Updated: Jan 26
A lot of people equate central Italy’s Tuscany region as the land of Chianti. While Chianti is Tuscany’s most famous wine (and that region a worthwhile trip), just a little further south are the regions of Montalcino and Montepulciano, which are renowned for their wonderful red wines.
We enjoyed a fabulous tour of the area through Under the Tuscan Sun with our wine guide Fabio Ceccarelli. Fabio is also a freelance professional wine guide and wine shopper, and can customize a tour for you.
Background of Montalcino and Montepulciano
The area surrounding the town of Montalcino is dryer than the Chianti region and produces terrific Brunello di Montalcino wine. Brunello is made using only Sangiovese grapes. Fabio told us that Brunello is aged at least five years, two years in wood. Another typical wine of Montalcino is the Rosso di Montalcino, a younger, less expensive Brunello, aged only two years.
Montepulciano is the third and smallest of Tuscany’s great wine districts, and produces mainly Vino Nobile di Montepulciano. The town of Montepulciano is the epicenter of the region. We were told that blending isn’t as strict for Vino Nobile as it is for Brunello. The region also produces a less expensive counterpart to Vino Nobile, called Rosso di Montepulciano.
Some types of the wine of Montalcino and Montepulciano can age for 20-30 years, and a few even longer. Buy them when you’re young, or else your children will be the ones enjoying them!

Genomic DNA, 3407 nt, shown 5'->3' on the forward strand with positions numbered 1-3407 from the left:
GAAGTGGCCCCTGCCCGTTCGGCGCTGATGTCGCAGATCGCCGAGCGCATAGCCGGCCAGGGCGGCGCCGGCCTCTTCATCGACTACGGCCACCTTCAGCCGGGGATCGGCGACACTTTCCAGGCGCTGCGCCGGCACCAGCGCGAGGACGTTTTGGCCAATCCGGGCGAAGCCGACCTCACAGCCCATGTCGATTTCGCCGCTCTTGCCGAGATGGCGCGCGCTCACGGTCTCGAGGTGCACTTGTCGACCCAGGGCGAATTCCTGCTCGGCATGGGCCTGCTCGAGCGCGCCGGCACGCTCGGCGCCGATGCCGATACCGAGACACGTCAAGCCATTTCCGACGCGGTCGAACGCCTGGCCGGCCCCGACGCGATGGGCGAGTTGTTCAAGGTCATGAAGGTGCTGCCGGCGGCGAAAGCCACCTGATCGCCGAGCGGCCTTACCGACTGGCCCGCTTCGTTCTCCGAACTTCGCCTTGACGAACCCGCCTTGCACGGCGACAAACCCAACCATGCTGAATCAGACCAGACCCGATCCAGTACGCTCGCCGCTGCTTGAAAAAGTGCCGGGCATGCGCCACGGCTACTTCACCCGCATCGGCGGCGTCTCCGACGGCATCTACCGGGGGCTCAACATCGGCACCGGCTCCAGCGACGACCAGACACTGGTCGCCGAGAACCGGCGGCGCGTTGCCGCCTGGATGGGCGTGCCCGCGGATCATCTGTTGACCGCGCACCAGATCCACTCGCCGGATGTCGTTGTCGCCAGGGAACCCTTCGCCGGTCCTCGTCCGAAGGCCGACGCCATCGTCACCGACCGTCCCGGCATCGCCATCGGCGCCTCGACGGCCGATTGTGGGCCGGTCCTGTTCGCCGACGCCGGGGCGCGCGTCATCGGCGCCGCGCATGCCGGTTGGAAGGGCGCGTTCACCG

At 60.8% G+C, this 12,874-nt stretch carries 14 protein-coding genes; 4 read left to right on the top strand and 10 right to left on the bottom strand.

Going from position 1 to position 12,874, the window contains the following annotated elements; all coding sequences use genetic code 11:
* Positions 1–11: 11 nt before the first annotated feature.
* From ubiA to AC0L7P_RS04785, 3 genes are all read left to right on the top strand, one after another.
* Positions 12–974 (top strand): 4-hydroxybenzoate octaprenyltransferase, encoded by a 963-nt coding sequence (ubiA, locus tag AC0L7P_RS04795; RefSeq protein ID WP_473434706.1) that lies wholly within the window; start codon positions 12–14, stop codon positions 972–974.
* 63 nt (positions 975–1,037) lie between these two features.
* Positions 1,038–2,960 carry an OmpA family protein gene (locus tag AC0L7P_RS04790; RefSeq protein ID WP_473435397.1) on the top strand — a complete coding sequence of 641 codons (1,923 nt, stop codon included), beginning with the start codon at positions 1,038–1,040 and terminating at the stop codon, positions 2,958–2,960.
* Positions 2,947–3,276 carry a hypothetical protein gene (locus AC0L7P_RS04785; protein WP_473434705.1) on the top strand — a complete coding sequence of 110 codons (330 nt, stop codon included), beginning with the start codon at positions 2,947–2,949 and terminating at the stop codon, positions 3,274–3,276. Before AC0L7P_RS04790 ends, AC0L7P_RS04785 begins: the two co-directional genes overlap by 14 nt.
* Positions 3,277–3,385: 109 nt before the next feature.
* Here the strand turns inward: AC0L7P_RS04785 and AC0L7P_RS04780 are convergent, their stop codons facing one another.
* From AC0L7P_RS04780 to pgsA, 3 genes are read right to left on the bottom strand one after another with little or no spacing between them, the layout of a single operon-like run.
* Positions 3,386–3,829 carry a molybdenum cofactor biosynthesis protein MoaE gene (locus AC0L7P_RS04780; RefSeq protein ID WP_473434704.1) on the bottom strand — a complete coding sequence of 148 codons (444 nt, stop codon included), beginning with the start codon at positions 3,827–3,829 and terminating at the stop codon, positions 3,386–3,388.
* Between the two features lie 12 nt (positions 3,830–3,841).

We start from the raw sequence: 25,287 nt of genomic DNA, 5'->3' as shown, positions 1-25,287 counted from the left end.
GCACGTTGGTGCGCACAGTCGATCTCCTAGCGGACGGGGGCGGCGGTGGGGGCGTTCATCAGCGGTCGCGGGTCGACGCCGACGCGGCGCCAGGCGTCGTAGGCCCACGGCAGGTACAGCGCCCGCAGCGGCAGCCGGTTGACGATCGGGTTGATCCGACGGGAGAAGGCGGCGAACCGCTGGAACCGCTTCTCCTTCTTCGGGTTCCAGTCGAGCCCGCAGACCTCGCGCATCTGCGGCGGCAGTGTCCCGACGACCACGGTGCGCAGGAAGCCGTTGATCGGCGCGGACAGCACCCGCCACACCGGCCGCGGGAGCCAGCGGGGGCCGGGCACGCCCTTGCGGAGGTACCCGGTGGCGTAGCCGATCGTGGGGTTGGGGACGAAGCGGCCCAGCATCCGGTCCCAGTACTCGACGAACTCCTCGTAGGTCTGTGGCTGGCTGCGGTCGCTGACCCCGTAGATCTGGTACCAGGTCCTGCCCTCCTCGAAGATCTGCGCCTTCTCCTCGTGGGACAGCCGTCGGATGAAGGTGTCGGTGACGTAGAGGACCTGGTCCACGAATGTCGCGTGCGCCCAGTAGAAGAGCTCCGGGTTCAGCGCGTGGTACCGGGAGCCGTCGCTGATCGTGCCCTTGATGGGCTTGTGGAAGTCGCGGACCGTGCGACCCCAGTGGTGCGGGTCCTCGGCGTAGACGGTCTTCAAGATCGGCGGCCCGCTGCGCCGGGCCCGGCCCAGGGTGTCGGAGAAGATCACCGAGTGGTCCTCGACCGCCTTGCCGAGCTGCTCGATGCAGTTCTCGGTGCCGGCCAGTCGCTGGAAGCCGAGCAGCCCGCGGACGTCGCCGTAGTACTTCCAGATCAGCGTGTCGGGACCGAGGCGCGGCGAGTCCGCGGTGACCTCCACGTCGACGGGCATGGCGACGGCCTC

Our first stop was at Cordella Montalcino, an organic winery near the town of Montalcino. Its tag line is “excellence in Brunello.” The winery isn’t kidding; this wine was so good that we had a case shipped home. We toured the production facility with Aldo, who is the winery’s private chef and operates a restaurant there. The winery has a sense of humor; it maintains a “cemetery” of wines with less-than perfect labels that never made it off the premises.
We then enjoyed our wine tasting in a beautiful room with a view of the town of Montalcino. The tasting was accompanied by jazz music and an array of organic cheese, bread, salami, truffle butter, and the winery’s own extra virgin olive oil.
Rosso di Montalcino 2014, which Aldo called an “everyday wine” 😊++
Rosso di Montalcino 2016, a year with better weather conditions than 2014 😊😊
Brunello 2011 😊😊+
Brunello 2013 😊😊+
Grappa di Brunello ½ 😊 (Sorry; Grappa is an acquired taste)
Grappa di Brunello Reserva ½ 😊
After our visit, we had a wonderful local lunch at Ristorante dal Falco in the nearby town of Pienza. Pienza, built in the Renaissance, overlooks the Val d’Orcia (Orcia Valley) and is known for Pecorino cheese. We enjoyed a selection of Pecorino cheeses and suckling pig. We also tried the local herb liquor. We liked it so much we purchased a bottle.
Fabio then took us to Croce di Febo winery in Montepulciano. It is also an organic winery. We met the winemaker, Mauriho, who explained the wines to us.
Bio Lupo (“God Wolf”) a blend of red and white grapes, which Mauriho called a “peasant” wine 😊+
Rosso di Montepulciano 2017, 90% Sangiovese 😊+
Nobleman of Montepulciano, a red blend 2015 😊++
Amore (“my love” ) Nobleman of Montepulciano Reserva 2012 😊😊
We were also able to squeeze in a visit to the town of Montepulciano and take in its Christmas market. It was definitely worth the stop.
We hope you find these suggestions about the wine of Montalcino and Montepulciano helpful. Please share your recommendations about where to enjoy wine in Italy.
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